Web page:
On-site adventures include “Walk the Panther Mile,” a walk guided by Big Cypress National Preserve rangers. Visitors will uncover the secret life of Florida panthers, learn about their habitat and meet one of the preserve’s panther biologists. This free 1.5 hr walk requires advance registration and takes place two times Saturday morning. (For reservations, visit www.FloridaPantherFestival.com). Free Nature Detective walks will also take place in the afternoon and are open to everyone first-come, first-serve.
"Our goals are for guests to celebrate the Florida panther and to increase their awareness of how to safely coexist with panthers, along with their livestock and pets," said Ben Nottingham, Refuge Manager of Florida Panther National Wildlife Refuge.
The Sunday field trips require advance registration. Choices include guided swamp buggy tours, trail hikes, bicycle rides and vehicle tours through and around Southwest Florida’s wonderful conservation lands (where visitors might get lucky enough to see one of these elusive animals) like Big Cypress National Preserve, Corkscrew Swamp Sanctuary, Picayune Strand State Forest, Florida Panther National Wildlife Refuge, Babcock Ranch, and a tour of Camp Keais Strand with Orange Jeep Tours. Various costs apply to the field trips. For more information on the festival or to make reservations for any of the activities visit www.FloridaPantherFestival.comor call 727-328-3888.
For more information about Florida panthers, visit floridapanthernet.org.
The Florida Panther Festival is a collaborative effort by organizations including the U.S. Fish and Wildlife Service; Collier County Parks and Recreation; the Naples, Marco Island, Everglades Convention and Visitors Bureau; Collier County Audubon Society; Defenders of Wildlife; Florida Fish and Wildlife Conservation Commission; Audubon’s Corkscrew Swamp Sanctuary, Big Cypress National Preserve; Friends of the Florida Panther Refuge; CREW Land & Water Trust, and Florida Gulf Coast University’s Wings of Hope Program.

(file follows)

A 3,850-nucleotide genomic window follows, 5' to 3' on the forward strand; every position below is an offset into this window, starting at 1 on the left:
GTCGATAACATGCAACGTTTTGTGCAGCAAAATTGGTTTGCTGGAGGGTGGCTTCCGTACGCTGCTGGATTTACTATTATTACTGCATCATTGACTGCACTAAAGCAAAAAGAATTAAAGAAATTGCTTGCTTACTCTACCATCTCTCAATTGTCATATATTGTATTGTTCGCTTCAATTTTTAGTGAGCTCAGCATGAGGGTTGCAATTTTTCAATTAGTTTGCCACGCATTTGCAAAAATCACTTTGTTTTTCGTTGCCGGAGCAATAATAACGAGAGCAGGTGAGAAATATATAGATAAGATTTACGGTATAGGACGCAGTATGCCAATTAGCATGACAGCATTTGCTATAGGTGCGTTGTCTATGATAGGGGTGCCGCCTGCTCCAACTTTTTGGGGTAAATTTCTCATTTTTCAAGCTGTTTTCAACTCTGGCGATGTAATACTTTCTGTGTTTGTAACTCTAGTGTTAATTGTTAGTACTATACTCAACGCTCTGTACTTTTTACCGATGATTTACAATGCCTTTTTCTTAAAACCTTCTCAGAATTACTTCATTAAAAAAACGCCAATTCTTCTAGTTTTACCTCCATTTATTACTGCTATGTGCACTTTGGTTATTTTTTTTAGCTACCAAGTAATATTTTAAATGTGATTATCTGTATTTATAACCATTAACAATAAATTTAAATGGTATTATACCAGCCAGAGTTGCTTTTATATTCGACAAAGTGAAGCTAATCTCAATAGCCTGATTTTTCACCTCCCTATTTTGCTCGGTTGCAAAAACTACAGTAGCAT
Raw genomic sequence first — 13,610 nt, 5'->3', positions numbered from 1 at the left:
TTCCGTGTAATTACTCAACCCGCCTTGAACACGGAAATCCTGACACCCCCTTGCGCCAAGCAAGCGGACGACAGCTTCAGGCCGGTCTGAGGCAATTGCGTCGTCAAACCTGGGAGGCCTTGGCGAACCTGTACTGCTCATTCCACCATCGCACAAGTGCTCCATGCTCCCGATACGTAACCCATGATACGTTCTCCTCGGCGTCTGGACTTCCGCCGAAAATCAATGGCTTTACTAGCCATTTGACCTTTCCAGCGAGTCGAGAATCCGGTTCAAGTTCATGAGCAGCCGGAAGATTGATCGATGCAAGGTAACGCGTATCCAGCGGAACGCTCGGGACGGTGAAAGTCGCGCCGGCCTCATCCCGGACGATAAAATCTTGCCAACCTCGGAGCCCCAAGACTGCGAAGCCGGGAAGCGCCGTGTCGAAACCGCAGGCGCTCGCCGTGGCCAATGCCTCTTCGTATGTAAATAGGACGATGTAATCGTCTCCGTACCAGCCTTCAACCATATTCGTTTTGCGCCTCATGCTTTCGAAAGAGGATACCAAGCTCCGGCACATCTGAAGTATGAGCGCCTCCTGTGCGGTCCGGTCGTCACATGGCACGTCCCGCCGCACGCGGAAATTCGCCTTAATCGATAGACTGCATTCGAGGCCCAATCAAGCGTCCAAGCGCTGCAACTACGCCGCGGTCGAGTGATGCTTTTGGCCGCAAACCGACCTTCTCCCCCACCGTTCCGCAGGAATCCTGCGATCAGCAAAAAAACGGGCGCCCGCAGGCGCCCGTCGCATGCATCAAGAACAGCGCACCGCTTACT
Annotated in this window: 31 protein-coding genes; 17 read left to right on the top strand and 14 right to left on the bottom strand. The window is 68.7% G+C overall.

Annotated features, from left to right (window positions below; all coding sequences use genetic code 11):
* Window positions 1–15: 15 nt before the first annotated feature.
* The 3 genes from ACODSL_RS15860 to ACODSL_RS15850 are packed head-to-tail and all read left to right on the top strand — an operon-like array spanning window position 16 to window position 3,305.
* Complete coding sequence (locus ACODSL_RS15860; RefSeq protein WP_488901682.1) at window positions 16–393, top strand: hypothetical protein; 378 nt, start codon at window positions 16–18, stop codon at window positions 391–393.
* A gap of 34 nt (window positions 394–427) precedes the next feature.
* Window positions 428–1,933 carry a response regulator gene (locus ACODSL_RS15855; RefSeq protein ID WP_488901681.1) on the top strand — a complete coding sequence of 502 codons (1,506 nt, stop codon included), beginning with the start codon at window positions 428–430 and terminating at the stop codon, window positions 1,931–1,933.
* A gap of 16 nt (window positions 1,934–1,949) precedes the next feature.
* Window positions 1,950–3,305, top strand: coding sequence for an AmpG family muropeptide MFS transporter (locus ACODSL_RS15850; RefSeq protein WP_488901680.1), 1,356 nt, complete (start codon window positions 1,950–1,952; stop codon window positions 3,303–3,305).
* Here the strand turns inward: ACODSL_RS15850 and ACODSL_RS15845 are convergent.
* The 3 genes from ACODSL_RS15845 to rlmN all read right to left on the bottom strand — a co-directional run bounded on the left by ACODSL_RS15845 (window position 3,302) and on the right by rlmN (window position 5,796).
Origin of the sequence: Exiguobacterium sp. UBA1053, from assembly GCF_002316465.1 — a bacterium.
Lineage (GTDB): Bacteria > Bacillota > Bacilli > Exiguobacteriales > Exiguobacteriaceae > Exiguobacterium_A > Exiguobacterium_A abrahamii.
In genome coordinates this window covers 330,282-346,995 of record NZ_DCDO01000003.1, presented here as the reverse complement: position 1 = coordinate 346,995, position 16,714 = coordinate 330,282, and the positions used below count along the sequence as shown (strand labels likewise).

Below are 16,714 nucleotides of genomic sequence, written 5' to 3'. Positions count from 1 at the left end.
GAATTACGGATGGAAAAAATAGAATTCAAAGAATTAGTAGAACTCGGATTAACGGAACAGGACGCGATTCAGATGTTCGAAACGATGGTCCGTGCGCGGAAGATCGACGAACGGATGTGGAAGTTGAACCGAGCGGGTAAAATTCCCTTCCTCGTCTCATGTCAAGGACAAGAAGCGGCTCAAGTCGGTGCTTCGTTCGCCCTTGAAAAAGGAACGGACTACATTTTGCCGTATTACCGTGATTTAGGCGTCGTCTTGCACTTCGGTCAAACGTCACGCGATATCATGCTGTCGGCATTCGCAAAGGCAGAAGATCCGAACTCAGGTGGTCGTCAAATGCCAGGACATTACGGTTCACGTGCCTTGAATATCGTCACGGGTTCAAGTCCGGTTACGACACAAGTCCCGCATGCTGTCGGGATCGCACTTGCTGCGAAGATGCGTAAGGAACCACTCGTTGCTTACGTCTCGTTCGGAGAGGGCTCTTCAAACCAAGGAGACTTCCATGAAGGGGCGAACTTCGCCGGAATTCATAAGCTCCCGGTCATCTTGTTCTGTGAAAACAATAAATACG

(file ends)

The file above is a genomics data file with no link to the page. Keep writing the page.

Defenders of Wildlife is dedicated to the protection of all native animals and plants in their natural communities. With more than 1 million members and activists, Defenders of Wildlife is a leading advocate for innovative solutions to safeguard our wildlife heritage for generations to come. For more information, visit defenders.org and follow us on Twitter @DefendersNews.
For immediate release: June 26, 2013
Contact: Kevin Baxter, 727-896-8626
Photos available on FWC’s Flickr site: Go to http://www.flickr.com/photos/myfwcmedia/sets/72157634326373730/.
Released female panther gives birth
Biologists with the Florida Fish and Wildlife Conservation Commission (FWC) have discovered that a female Florida panther rescued as an orphaned kitten and raised in captivity has given birth just a few months after her release back into the wild. Biologists found an approximately 1-month-old female kitten Saturday in the Fakahatchee Strand Preserve State Park in southwest Florida, near where they released the young adult panther on Jan. 31.